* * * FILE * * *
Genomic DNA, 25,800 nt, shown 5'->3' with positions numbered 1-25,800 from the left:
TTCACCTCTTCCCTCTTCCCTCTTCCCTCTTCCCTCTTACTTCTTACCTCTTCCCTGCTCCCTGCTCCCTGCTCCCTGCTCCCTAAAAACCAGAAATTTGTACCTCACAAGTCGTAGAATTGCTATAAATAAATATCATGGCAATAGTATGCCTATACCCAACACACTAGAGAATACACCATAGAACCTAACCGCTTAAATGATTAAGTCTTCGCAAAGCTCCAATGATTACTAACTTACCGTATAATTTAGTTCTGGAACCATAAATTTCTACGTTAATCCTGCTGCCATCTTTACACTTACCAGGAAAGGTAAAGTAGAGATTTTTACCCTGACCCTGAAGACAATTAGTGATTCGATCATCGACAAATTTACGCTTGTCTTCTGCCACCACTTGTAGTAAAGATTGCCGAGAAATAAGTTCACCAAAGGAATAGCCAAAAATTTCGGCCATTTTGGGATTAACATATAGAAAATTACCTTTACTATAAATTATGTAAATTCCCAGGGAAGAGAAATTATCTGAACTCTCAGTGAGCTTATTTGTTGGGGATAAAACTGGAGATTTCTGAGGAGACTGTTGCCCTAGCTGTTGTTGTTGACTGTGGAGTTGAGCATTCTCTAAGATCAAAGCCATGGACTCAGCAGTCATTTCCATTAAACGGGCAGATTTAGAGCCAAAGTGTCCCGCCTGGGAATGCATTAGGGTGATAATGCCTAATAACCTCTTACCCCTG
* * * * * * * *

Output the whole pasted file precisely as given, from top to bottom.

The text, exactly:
Genomic DNA, 25,800 nt, shown 5'->3' with positions numbered 1-25,800 from the left:
TTCACCTCTTCCCTCTTCCCTCTTCCCTCTTCCCTCTTACTTCTTACCTCTTCCCTGCTCCCTGCTCCCTGCTCCCTGCTCCCTAAAAACCAGAAATTTGTACCTCACAAGTCGTAGAATTGCTATAAATAAATATCATGGCAATAGTATGCCTATACCCAACACACTAGAGAATACACCATAGAACCTAACCGCTTAAATGATTAAGTCTTCGCAAAGCTCCAATGATTACTAACTTACCGTATAATTTAGTTCTGGAACCATAAATTTCTACGTTAATCCTGCTGCCATCTTTACACTTACCAGGAAAGGTAAAGTAGAGATTTTTACCCTGACCCTGAAGACAATTAGTGATTCGATCATCGACAAATTTACGCTTGTCTTCTGCCACCACTTGTAGTAAAGATTGCCGAGAAATAAGTTCACCAAAGGAATAGCCAAAAATTTCGGCCATTTTGGGATTAACATATAGAAAATTACCTTTACTATAAATTATGTAAATTCCCAGGGAAGAGAAATTATCTGAACTCTCAGTGAGCTTATTTGTTGGGGATAAAACTGGAGATTTCTGAGGAGACTGTTGCCCTAGCTGTTGTTGTTGACTGTGGAGTTGAGCATTCTCTAAGATCAAAGCCATGGACTCAGCAGTCATTTCCATTAAACGGGCAGATTTAGAGCCAAAGTGTCCCGCCTGGGAATGCATTAGGGTGATAATGCCTAATAACCTCTTACCCCTG